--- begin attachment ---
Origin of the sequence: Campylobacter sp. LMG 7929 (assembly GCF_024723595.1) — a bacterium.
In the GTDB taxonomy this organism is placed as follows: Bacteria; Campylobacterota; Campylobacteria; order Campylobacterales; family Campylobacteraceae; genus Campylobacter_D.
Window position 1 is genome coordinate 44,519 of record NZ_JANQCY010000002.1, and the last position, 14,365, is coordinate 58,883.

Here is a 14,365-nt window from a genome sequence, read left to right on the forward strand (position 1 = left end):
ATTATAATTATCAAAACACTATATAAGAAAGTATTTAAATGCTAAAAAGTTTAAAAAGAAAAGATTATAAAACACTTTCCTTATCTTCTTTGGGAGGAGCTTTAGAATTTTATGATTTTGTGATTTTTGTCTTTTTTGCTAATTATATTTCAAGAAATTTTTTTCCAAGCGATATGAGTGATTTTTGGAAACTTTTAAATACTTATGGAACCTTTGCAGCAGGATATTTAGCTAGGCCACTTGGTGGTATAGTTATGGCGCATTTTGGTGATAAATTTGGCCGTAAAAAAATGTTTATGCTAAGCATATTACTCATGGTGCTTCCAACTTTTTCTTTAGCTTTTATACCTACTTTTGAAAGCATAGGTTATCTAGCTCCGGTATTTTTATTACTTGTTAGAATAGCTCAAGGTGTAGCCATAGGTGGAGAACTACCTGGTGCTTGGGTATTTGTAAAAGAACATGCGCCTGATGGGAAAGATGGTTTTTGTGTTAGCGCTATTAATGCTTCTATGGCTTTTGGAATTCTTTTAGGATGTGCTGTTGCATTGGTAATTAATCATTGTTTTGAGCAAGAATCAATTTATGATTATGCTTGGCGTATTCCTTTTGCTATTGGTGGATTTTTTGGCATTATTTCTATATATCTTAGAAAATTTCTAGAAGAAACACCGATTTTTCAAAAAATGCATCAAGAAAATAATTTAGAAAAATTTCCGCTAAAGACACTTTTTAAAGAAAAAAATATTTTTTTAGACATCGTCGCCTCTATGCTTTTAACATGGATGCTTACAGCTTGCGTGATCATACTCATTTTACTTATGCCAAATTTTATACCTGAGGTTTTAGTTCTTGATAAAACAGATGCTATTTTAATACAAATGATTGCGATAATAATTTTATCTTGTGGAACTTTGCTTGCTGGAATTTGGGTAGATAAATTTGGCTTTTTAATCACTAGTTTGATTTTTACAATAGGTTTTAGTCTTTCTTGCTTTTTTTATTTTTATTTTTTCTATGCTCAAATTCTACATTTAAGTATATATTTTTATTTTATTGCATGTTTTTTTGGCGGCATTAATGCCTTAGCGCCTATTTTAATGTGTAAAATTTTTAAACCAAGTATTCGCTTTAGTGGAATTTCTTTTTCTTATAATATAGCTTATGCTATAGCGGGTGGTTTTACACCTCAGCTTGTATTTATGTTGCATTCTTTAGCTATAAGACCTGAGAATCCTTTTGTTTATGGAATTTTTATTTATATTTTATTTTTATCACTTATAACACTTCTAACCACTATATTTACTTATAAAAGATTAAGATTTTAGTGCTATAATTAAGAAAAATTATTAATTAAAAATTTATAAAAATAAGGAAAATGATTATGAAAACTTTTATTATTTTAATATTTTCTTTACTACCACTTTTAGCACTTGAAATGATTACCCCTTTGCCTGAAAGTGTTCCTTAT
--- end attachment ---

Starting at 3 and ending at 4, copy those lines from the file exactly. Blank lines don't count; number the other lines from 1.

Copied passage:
Window position 1 is genome coordinate 44,519 of record NZ_JANQCY010000002.1, and the last position, 14,365, is coordinate 58,883.

Here is a 14,365-nt window from a genome sequence, read left to right on the forward strand (position 1 = left end):